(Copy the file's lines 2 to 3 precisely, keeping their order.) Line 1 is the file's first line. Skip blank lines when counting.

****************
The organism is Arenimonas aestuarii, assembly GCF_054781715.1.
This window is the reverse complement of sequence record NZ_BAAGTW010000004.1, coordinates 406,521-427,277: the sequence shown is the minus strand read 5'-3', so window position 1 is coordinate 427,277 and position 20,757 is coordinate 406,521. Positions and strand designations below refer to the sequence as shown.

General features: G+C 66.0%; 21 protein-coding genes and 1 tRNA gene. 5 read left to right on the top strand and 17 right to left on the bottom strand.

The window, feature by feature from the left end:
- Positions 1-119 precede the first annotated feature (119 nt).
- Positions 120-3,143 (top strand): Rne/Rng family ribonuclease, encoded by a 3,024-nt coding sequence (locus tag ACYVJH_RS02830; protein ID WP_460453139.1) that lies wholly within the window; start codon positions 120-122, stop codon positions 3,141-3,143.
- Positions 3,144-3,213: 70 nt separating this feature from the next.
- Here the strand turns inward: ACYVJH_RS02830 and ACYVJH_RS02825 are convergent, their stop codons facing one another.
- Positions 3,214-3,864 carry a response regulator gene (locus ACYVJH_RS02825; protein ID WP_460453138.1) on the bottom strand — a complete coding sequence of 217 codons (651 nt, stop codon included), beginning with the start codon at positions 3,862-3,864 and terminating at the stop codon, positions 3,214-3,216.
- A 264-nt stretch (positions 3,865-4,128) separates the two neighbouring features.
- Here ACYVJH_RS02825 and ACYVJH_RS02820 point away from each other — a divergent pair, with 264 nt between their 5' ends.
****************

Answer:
This window is the reverse complement of sequence record NZ_BAAGTW010000004.1, coordinates 406,521-427,277: the sequence shown is the minus strand read 5'-3', so window position 1 is coordinate 427,277 and position 20,757 is coordinate 406,521. Positions and strand designations below refer to the sequence as shown.

General features: G+C 66.0%; 21 protein-coding genes and 1 tRNA gene. 5 read left to right on the top strand and 17 right to left on the bottom strand.